Procurement & the Third Sector
UK outsourcing or external procurement is huge and significant. “Just Another Paperclip,” a Report for the Business Services Association (the private outsourcers’ group) shows that “in 2014-15, UK government spent £242bn – almost one-third of total government expenditure – on external suppliers, compared with £194bn on staff. Around £100bn is spent on the procurement of services by external providers”.
What policy should a Labour government apply to public sector procurement in order to end overt and covert privatization of public services?
From 1997, the concept of social enterprise was promoted by New Labour as a welfare reform initiative. Since then, a raft of New Labour and Conservative funding and policies has encouraged third sector delivery of public services because social enterprises, cooperatives and mutuals are viewed as low cost delivery structures. For public sector workers, outsourcing to third sector organisations of local government and NHS delivery represents as big a threat as the private sector.
Many current procurement processes are now dominated by policies and programmes to shift more delivery to cooperatives, social enterprises and third sector organisations, including:
- Article 77 of EU Procurement Directive 2014/24/EU, as transposed into the 2015 UK Public Procurement Regulations, which permits service delivery to be reserved for third sector organisations in a restricted tendering process for three year contracts, after which there is open competition with the private sector
- the Social Services and Well-being (Wales) Act 2014, which prioritises third sector delivery through a duty for local authorities to promote social enterprises and cooperatives
- a wide range of programmes and proposals, from Big Society Capital and Big Lottery support for social impact bonds and social investment to initiatives from Cooperative Councils’ Innovation Network, Coops UK, New Economics Foundation, NESTA and others and funding from Department of Health for social prescribing and “Health as a Social Movement”. Their cumulative effect is stimulation of a market in public service delivery.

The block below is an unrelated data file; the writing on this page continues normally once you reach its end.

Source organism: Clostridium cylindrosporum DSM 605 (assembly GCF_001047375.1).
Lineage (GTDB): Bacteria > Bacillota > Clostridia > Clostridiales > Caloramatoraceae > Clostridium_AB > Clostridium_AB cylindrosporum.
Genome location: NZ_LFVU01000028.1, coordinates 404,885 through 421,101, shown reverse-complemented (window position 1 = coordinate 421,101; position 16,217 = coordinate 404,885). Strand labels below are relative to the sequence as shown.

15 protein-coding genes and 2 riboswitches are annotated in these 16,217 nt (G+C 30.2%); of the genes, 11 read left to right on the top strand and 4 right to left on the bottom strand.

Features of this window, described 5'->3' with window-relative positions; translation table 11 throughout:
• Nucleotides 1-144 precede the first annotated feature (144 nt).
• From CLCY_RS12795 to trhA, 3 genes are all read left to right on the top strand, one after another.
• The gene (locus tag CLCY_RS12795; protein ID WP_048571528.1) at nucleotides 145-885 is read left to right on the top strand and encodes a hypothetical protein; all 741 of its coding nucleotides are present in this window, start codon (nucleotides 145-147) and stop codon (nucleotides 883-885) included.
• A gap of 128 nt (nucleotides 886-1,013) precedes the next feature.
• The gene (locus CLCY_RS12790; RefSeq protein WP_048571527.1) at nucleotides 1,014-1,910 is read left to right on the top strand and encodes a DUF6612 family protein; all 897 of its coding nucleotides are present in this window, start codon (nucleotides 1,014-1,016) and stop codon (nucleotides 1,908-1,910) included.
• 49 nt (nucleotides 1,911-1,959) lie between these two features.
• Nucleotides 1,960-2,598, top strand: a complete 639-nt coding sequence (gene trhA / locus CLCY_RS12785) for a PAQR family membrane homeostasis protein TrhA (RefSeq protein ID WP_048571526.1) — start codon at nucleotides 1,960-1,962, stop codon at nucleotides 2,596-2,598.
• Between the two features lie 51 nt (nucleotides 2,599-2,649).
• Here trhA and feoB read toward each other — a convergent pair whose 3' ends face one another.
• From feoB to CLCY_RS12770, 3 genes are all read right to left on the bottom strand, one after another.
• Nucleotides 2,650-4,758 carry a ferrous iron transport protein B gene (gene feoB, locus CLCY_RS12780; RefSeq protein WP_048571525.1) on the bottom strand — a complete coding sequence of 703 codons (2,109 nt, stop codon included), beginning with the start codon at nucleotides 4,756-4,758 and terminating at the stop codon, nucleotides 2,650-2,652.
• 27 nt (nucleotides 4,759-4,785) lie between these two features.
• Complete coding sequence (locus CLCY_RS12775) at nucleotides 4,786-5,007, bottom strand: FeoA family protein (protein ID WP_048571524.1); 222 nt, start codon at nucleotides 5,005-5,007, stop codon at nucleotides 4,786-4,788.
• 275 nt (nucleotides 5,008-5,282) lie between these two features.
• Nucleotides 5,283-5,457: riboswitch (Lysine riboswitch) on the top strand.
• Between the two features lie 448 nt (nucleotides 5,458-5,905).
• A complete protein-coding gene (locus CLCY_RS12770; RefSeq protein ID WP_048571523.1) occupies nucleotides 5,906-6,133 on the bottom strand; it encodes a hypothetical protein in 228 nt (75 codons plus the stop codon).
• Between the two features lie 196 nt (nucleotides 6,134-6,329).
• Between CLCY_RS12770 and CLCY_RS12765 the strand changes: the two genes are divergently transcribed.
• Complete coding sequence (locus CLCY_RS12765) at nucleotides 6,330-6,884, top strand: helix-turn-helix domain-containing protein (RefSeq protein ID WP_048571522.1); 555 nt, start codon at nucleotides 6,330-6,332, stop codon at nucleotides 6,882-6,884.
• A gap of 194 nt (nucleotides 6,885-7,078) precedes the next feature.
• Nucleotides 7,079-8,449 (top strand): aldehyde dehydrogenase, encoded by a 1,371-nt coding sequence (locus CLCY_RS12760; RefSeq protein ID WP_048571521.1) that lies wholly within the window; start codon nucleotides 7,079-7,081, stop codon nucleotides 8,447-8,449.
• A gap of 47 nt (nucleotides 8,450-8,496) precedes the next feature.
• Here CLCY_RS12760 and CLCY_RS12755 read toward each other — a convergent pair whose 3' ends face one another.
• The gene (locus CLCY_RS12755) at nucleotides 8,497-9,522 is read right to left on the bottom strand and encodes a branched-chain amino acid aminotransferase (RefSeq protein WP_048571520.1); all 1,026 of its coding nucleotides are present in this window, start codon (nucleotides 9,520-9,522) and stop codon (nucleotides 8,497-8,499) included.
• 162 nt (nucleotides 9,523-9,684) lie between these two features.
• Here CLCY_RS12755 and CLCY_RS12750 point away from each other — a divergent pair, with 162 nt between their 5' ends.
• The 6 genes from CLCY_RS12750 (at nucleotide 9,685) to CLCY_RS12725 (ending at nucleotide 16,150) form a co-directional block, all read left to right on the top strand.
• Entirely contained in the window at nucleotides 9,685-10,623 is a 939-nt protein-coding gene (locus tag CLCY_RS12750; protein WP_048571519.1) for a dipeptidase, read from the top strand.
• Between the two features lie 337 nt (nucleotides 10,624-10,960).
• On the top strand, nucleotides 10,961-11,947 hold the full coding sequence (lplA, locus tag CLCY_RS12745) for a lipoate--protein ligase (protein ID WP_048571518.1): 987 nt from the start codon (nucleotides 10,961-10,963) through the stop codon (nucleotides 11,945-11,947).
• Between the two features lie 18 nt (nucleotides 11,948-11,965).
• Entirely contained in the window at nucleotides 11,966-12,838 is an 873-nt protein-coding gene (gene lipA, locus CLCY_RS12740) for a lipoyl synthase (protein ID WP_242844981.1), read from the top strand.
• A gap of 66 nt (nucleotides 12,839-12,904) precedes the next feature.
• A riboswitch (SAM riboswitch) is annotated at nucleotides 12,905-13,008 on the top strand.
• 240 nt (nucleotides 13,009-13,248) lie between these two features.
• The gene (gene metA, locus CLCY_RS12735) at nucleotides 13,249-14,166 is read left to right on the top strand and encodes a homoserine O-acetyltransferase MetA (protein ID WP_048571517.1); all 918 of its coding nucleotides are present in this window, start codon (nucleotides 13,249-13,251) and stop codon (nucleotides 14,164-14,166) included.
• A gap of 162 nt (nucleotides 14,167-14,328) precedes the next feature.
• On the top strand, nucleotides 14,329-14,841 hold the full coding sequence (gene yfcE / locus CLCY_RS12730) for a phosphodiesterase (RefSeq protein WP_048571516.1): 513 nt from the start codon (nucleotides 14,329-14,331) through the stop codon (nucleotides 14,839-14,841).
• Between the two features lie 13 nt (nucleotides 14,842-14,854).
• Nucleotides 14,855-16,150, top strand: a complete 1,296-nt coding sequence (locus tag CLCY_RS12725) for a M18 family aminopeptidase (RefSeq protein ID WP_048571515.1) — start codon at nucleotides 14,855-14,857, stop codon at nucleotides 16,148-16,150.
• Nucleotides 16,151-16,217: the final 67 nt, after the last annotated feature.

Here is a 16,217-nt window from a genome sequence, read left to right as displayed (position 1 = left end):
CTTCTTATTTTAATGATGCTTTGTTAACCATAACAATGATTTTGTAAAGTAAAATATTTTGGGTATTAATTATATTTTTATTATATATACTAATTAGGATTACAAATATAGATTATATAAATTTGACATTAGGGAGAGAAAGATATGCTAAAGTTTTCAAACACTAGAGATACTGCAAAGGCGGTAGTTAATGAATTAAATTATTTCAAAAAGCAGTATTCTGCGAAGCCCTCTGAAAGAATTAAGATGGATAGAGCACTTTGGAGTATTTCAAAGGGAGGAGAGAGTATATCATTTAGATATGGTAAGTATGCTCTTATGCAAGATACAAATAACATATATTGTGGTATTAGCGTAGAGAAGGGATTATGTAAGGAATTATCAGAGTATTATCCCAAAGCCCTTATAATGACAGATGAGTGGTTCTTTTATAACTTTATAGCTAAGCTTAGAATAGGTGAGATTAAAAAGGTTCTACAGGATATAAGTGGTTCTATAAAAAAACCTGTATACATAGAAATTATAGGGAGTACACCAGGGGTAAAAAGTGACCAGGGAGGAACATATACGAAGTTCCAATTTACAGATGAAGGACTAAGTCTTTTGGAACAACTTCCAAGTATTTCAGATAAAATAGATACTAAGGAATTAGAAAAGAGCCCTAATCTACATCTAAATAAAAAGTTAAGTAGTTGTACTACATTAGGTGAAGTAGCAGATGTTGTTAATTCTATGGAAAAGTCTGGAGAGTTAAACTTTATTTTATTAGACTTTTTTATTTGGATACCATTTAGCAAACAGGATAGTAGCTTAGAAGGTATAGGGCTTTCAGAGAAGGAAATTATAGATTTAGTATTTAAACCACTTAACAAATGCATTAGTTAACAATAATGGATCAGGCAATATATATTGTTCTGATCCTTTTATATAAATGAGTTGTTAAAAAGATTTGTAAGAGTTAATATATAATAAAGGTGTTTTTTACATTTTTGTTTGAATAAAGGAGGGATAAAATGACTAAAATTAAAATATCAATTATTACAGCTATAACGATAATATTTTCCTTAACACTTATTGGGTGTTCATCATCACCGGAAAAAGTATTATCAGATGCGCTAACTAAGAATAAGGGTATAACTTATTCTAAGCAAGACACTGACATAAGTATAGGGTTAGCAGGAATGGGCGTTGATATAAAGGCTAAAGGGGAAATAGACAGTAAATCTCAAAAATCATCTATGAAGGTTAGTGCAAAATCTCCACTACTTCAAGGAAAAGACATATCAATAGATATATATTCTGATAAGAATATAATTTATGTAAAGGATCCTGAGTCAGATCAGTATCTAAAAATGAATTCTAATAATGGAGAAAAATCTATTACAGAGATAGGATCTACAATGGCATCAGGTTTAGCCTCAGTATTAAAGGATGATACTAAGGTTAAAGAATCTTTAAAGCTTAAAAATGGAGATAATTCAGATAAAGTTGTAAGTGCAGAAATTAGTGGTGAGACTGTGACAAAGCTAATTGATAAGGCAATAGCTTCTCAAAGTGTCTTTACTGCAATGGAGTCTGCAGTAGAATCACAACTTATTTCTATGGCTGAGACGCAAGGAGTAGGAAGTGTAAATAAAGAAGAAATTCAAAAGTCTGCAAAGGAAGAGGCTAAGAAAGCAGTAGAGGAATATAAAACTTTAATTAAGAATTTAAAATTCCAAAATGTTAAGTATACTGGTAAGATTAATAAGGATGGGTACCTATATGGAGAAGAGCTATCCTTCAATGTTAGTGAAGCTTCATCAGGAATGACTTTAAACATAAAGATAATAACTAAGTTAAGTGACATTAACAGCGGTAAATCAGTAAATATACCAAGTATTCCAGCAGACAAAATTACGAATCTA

A range of private and third sector structures is emerging within this marketised approach for outsourcing and spinning out public services. The September 2017 Government Departments’ “Social Enterprise Market Trends” identifies that 44% of organisations which are ‘social enterprises’ are private companies.
The intended impact of these outsourcing proposals is to reduce public spending by ensuring that the public purse pays no more than the marginal cost of delivery, leaving the delivery organisation to fund setup, development and other costs, increasingly from private sources. The latest Flip Finance report shows that £1bn has now been spent by Government to subsidise social investment, including private funds, in these services. Within this third sector role, external delivery of public services is increasingly dominated by payment by results, often with irrelevant, meaningless or “easiest to measure” outputs.
A future Labour Government should terminate this policy. Labour’s position should surely be one against outsourcing and external procurement. In the meantime, unions, users and third sector organisations should all be included in drawing up and implementing procurement and commissioning processes, with all contracts funded to pay at least the Real Living Wage.
In the meantime, cooperatives, mutuals, social enterprises and third sector organisations are now institutionalised as deliverers of low cost public services. As an example, at the September 2017 Cooperative Councils’ Innovation Network AGM, its Vice Chair said that services could be delivered by working with communities to set up co-ops and community enterprises. “We need to look at new models of delivering services and co-ops will have a major role to play in that.”
All of this is reinforced by a new local government career grade of ‘Transformation Officers’, working in parallel to NHS Sustainability and Transformation Programmes.
Under the UK interpretation of EU Procurement Directive 2014/24/EU, local councils are promoting cooperatives, mutuals and third sector organisations as interim steps towards full private sector competition. Under the UK transposition of the EU Directive, it is legally possible to restrict some markets to specific suppliers, referred to in the UK Procurement Regulation as “qualifying organisations”. The UK Regulations listed categories include health, social and cultural services, medical services, personal services, educational and training services (including eLearning), sports and cultural services.
The Crown Commercial Service's “Public Contracts Regulations 2015 and the Utilities Contracts Regulations 2016: Guidance on the New Light Touch Regime for Health, Social, Education and Certain Other Service Contracts” says
“Participation in any such competition is reserved to qualifying organisations that meet criteria, including:
- its objective is the pursuit of a public service mission linked to the delivery of the services covered under the reserved contracts provision
- its profits are reinvested with a view to achieving the organisation’s objective, and where profits are distributed or redistributed, this should be based on participatory considerations
- the structures of management and ownership of the organisation performing the contract are (or will be, when it performs the contract) based on employee ownership or participatory principles, or require the active participation of employees, users or stake-holders”